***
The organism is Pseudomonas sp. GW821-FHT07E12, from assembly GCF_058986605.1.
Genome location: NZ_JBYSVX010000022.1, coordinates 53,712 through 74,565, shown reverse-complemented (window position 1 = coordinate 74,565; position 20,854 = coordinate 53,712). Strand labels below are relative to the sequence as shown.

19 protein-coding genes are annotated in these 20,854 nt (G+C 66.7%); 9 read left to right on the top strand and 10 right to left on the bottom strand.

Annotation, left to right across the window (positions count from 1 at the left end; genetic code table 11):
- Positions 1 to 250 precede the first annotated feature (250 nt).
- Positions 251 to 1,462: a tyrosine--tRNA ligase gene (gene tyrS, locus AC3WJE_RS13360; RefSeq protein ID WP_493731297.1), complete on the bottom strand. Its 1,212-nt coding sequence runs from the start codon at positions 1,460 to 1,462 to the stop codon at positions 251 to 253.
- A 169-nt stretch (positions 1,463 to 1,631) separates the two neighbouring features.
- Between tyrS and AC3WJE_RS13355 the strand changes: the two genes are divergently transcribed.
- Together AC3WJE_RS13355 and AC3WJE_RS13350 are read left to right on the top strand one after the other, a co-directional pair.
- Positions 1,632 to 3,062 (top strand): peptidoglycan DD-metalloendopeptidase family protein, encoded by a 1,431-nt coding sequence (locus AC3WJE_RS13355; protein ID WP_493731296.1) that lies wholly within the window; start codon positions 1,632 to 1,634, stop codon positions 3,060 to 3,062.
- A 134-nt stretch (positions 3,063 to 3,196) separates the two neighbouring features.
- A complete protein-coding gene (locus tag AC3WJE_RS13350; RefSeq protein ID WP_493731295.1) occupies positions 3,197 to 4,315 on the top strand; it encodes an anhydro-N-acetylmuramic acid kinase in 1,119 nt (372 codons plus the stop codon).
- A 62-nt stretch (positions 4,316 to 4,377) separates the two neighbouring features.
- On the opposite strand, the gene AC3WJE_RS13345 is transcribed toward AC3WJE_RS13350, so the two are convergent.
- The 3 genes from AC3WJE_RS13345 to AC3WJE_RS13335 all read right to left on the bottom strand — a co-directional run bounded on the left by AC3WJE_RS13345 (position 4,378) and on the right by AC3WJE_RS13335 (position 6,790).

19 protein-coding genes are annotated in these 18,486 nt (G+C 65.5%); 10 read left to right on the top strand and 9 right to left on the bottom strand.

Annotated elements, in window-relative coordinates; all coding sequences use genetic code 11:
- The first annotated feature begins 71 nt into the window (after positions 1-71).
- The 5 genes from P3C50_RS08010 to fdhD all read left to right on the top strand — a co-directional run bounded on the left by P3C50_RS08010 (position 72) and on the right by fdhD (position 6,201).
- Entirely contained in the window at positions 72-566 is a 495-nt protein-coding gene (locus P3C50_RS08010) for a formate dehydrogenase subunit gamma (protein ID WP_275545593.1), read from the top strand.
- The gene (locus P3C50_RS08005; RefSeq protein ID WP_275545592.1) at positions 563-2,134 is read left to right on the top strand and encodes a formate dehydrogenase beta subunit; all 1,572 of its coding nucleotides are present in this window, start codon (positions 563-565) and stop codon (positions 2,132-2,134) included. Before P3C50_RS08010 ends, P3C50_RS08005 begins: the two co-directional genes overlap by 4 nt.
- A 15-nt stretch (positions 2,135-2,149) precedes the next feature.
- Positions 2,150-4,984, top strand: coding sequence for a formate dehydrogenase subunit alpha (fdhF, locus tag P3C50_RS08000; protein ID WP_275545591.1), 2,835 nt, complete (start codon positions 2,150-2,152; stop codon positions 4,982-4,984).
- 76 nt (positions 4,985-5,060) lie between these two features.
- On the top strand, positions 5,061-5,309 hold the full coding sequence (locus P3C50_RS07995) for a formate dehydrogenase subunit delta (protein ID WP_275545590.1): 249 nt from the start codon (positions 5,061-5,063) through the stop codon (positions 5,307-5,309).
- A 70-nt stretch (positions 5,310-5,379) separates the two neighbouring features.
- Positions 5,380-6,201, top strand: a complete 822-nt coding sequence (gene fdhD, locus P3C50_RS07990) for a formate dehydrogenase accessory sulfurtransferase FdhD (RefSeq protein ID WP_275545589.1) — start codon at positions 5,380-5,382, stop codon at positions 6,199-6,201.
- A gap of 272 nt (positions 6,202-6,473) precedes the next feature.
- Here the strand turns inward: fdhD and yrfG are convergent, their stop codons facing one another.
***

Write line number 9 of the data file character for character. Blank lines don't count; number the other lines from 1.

- Together AC3WJE_RS13355 and AC3WJE_RS13350 are read left to right on the top strand one after the other, a co-directional pair.